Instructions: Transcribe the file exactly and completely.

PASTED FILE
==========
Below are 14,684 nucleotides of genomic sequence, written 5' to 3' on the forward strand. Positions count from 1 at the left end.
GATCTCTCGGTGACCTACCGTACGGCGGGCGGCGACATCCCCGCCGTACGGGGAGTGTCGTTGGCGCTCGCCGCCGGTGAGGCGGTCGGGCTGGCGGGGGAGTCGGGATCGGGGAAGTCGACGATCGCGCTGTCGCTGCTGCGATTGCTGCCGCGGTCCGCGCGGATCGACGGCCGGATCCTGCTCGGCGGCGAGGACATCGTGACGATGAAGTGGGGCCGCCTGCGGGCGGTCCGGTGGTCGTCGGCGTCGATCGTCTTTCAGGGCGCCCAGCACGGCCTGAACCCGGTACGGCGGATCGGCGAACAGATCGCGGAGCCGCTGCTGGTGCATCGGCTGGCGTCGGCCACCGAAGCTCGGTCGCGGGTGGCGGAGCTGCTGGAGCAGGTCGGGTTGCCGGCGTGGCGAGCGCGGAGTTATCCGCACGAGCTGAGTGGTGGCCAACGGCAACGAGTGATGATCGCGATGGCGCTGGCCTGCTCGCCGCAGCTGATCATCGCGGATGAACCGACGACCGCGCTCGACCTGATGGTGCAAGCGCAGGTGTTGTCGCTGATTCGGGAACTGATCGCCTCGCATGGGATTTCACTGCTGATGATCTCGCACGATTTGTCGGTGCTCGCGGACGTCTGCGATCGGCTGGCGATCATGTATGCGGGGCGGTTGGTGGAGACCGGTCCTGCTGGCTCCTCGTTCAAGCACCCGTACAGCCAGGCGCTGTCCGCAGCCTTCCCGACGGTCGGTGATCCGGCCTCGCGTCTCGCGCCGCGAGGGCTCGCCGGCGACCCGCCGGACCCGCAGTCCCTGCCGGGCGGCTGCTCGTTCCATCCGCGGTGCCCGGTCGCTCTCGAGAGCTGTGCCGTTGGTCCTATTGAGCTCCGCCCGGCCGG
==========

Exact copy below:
Below are 14,684 nucleotides of genomic sequence, written 5' to 3' on the forward strand. Positions count from 1 at the left end.
GATCTCTCGGTGACCTACCGTACGGCGGGCGGCGACATCCCCGCCGTACGGGGAGTGTCGTTGGCGCTCGCCGCCGGTGAGGCGGTCGGGCTGGCGGGGGAGTCGGGATCGGGGAAGTCGACGATCGCGCTGTCGCTGCTGCGATTGCTGCCGCGGTCCGCGCGGATCGACGGCCGGATCCTGCTCGGCGGCGAGGACATCGTGACGATGAAGTGGGGCCGCCTGCGGGCGGTCCGGTGGTCGTCGGCGTCGATCGTCTTTCAGGGCGCCCAGCACGGCCTGAACCCGGTACGGCGGATCGGCGAACAGATCGCGGAGCCGCTGCTGGTGCATCGGCTGGCGTCGGCCACCGAAGCTCGGTCGCGGGTGGCGGAGCTGCTGGAGCAGGTCGGGTTGCCGGCGTGGCGAGCGCGGAGTTATCCGCACGAGCTGAGTGGTGGCCAACGGCAACGAGTGATGATCGCGATGGCGCTGGCCTGCTCGCCGCAGCTGATCATCGCGGATGAACCGACGACCGCGCTCGACCTGATGGTGCAAGCGCAGGTGTTGTCGCTGATTCGGGAACTGATCGCCTCGCATGGGATTTCACTGCTGATGATCTCGCACGATTTGTCGGTGCTCGCGGACGTCTGCGATCGGCTGGCGATCATGTATGCGGGGCGGTTGGTGGAGACCGGTCCTGCTGGCTCCTCGTTCAAGCACCCGTACAGCCAGGCGCTGTCCGCAGCCTTCCCGACGGTCGGTGATCCGGCCTCGCGTCTCGCGCCGCGAGGGCTCGCCGGCGACCCGCCGGACCCGCAGTCCCTGCCGGGCGGCTGCTCGTTCCATCCGCGGTGCCCGGTCGCTCTCGAGAGCTGTGCCGTTGGTCCTATTGAGCTCCGCCCGGCCGG